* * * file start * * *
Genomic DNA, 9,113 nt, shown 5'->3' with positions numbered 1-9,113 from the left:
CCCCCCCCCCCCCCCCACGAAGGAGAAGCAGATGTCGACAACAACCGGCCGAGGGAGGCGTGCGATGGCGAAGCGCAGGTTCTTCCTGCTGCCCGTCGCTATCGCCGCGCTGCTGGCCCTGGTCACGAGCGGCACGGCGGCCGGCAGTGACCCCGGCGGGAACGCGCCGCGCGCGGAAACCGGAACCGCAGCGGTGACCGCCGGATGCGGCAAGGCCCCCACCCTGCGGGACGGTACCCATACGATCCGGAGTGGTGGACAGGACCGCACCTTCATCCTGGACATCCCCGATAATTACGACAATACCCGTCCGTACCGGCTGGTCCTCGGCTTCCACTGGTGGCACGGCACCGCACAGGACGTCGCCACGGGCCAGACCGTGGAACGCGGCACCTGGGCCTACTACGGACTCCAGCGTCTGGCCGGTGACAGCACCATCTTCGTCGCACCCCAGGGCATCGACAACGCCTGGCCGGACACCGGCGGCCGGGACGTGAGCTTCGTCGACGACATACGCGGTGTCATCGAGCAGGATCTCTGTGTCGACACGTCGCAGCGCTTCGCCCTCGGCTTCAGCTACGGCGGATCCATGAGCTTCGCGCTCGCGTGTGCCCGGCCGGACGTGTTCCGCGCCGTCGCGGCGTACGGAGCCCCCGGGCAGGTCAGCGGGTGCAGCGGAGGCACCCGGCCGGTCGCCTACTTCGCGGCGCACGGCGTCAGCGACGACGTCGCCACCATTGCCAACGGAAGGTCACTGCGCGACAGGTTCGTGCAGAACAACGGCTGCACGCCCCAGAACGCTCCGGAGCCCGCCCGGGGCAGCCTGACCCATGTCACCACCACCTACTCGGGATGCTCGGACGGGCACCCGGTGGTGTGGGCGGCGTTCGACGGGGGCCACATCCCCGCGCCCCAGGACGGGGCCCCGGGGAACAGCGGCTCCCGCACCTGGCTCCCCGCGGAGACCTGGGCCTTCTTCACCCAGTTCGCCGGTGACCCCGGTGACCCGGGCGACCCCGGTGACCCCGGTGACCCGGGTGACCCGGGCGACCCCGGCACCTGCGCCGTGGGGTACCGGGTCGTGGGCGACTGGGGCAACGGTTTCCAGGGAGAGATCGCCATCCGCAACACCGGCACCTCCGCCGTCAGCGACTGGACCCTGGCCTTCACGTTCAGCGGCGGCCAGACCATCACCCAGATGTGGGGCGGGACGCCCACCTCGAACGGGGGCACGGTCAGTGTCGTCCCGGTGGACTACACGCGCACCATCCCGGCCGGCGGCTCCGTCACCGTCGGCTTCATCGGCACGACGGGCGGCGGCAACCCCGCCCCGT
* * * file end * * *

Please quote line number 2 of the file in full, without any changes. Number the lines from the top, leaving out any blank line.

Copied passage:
CCCCCCCCCCCCCCCCACGAAGGAGAAGCAGATGTCGACAACAACCGGCCGAGGGAGGCGTGCGATGGCGAAGCGCAGGTTCTTCCTGCTGCCCGTCGCTATCGCCGCGCTGCTGGCCCTGGTCACGAGCGGCACGGCGGCCGGCAGTGACCCCGGCGGGAACGCGCCGCGCGCGGAAACCGGAACCGCAGCGGTGACCGCCGGATGCGGCAAGGCCCCCACCCTGCGGGACGGTACCCATACGATCCGGAGTGGTGGACAGGACCGCACCTTCATCCTGGACATCCCCGATAATTACGACAATACCCGTCCGTACCGGCTGGTCCTCGGCTTCCACTGGTGGCACGGCACCGCACAGGACGTCGCCACGGGCCAGACCGTGGAACGCGGCACCTGGGCCTACTACGGACTCCAGCGTCTGGCCGGTGACAGCACCATCTTCGTCGCACCCCAGGGCATCGACAACGCCTGGCCGGACACCGGCGGCCGGGACGTGAGCTTCGTCGACGACATACGCGGTGTCATCGAGCAGGATCTCTGTGTCGACACGTCGCAGCGCTTCGCCCTCGGCTTCAGCTACGGCGGATCCATGAGCTTCGCGCTCGCGTGTGCCCGGCCGGACGTGTTCCGCGCCGTCGCGGCGTACGGAGCCCCCGGGCAGGTCAGCGGGTGCAGCGGAGGCACCCGGCCGGTCGCCTACTTCGCGGCGCACGGCGTCAGCGACGACGTCGCCACCATTGCCAACGGAAGGTCACTGCGCGACAGGTTCGTGCAGAACAACGGCTGCACGCCCCAGAACGCTCCGGAGCCCGCCCGGGGCAGCCTGACCCATGTCACCACCACCTACTCGGGATGCTCGGACGGGCACCCGGTGGTGTGGGCGGCGTTCGACGGGGGCCACATCCCCGCGCCCCAGGACGGGGCCCCGGGGAACAGCGGCTCCCGCACCTGGCTCCCCGCGGAGACCTGGGCCTTCTTCACCCAGTTCGCCGGTGACCCCGGTGACCCGGGCGACCCCGGTGACCCCGGTGACCCGGGTGACCCGGGCGACCCCGGCACCTGCGCCGTGGGGTACCGGGTCGTGGGCGACTGGGGCAACGGTTTCCAGGGAGAGATCGCCATCCGCAACACCGGCACCTCCGCCGTCAGCGACTGGACCCTGGCCTTCACGTTCAGCGGCGGCCAGACCATCACCCAGATGTGGGGCGGGACGCCCACCTCGAACGGGGGCACGGTCAGTGTCGTCCCGGTGGACTACACGCGCACCATCCCGGCCGGCGGCTCCGTCACCGTCGGCTTCATCGGCACGACGGGCGGCGGCAACCCCGCCCCGT